Track Spikes & Sports Injuries
Track spikes are worn by runners to maximize their grip during competition and training. The spikes, usually made of metal, screw into the sole of the shoe and the length and configuration of the spikes depends on the running surface and event. Track shoes are very light and have thin soles and low heels to maximize your running performance. Although track spikes are an essential part of most runner's equipment, they can also be the cause of injury.
Achilles Tendon Injuries
Regular running shoes have a raised heel, whereas track spikes have a much lower or even nonexistent heel. Changing from running in regular workout shoes to track spikes can cause Achilles tendon problems. Your Achilles tendon, sometimes called the calcaneal tendon, connects your calf muscles to your heel bone. A slow onset of pain that increases with exertion is likely to be tendonitis, whereas a sudden pain may be a partial or complete Achilles' tendon rupture. Achilles' tendon injuries are slow to heel and, in the case of ruptures, can even require surgery. Avoid Achilles tendon injuries by gradually increasing the duration and intensity of your workouts when you first use track spikes and warming up thoroughly before maximal exertion.
Track spikes are much less cushioned than regular running shoes. This keeps the weight of the shoe as low as possible and also enhances your feel for the ground. The lack of cushioning can cause a number of foot injuries including bruised feet, plantar fasciitis — inflammation of the sheath that surrounds the muscles of the foot — and heel spur growth. Minimize your risk of foot injury by only wearing your track spikes for competition and the most essential training sessions. You can customize your track spikes by using padded shoe inserts and/or heel pads that will protect your feet but will add a small amount of weight to your shoes.
The knee joint is a hinge joint that flexes and extends. The knee joint is also capable of a small amount of rotation when bent. Excessive rotation places a potentially injurious stress on the knee ligaments, specifically the anterior and posterior cruciate ligaments. Because track spikes increase traction, rapid changes in direction can result in twisting of the knee. Ligament injuries are very slow to heel and severe injury may require reconstructive surgery. To avoid knee ligament injuries, change direction gradually and not at top speed.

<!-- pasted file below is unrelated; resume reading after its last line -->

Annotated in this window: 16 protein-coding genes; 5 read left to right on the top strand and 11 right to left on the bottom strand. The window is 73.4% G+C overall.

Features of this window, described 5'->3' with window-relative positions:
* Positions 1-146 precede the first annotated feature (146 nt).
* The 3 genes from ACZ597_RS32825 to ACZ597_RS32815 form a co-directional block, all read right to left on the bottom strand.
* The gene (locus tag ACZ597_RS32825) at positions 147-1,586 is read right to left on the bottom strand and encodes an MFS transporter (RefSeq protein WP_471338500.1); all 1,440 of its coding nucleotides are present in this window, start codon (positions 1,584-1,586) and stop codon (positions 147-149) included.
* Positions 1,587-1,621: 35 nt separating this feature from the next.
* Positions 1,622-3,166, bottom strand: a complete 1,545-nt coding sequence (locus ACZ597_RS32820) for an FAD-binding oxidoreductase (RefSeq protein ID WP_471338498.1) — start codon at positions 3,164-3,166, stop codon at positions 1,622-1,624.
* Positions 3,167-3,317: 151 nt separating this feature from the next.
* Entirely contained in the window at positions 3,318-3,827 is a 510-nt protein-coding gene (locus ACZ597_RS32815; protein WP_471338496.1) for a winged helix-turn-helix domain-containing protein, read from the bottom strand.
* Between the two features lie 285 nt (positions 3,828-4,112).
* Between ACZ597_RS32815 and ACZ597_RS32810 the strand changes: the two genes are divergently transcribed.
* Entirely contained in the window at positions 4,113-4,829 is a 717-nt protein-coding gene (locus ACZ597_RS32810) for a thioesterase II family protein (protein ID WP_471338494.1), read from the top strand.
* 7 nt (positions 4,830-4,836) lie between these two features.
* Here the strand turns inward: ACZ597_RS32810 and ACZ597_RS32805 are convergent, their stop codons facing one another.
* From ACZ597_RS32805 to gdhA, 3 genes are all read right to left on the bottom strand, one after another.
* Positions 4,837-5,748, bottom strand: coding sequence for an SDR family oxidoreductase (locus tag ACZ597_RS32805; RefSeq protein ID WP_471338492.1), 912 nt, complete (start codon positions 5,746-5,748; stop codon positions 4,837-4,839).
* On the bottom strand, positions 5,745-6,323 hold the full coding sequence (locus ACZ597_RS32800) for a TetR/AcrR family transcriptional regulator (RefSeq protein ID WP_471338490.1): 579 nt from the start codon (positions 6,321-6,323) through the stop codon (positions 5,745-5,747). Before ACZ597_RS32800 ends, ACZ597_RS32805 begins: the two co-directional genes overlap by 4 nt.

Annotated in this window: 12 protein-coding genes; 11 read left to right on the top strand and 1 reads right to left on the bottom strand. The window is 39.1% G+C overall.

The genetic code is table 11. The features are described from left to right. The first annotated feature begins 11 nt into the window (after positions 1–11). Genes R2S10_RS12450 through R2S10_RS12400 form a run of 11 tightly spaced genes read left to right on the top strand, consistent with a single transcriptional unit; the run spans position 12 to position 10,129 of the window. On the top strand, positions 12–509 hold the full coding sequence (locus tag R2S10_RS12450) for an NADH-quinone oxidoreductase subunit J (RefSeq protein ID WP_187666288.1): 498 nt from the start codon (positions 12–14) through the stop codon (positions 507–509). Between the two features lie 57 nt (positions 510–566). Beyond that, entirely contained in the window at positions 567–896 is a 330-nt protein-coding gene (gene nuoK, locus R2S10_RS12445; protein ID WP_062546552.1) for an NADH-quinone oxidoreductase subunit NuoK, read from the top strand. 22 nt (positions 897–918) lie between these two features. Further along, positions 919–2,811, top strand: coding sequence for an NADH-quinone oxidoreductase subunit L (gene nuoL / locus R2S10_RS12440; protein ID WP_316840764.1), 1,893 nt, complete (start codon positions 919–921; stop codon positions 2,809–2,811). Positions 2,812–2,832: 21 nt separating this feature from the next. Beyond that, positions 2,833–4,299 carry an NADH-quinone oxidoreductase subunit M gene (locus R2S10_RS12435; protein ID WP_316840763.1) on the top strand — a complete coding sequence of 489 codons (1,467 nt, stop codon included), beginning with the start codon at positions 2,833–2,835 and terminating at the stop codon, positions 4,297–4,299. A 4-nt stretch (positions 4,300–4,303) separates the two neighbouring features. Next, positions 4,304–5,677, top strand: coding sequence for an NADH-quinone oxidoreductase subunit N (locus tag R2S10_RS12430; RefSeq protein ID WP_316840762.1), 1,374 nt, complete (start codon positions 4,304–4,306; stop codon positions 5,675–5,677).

The spikes in track shoes are very sharp and can cause superficial injury to you or anyone you accidentally come into physical contact with. This type of injury is more common in middle- and long-distance events where runners bunch close together and jockey for tactical position. Running shoe spikes may be dirty so if you suffer a laceration, either in training or during competition, make sure you cleanse and disinfect the wound thoroughly to minimize your risk of infection.
- "Sports Injuries: Diagnosis and Management"; Christopher M. Norris; 2004
- "Sports Injury Handbook: Professional Advice for Amateur Athletes"; Allan M. Levy and Mark L. Fuerst; 1993
- "Running Injuries: How to Prevent and Overcome Them"; Tim Noakes and Stephen Granger; 2003
Patrick Dale is an experienced writer who has written for a plethora of international publications. A lecturer and trainer of trainers, he is a contributor to "Ultra-FIT" magazine and has been involved in fitness for more than 22 years. He authored the books "Military Fitness", "Live Long, Live Strong" and "No Gym? No Problem!" and served in the Royal Marines for five years.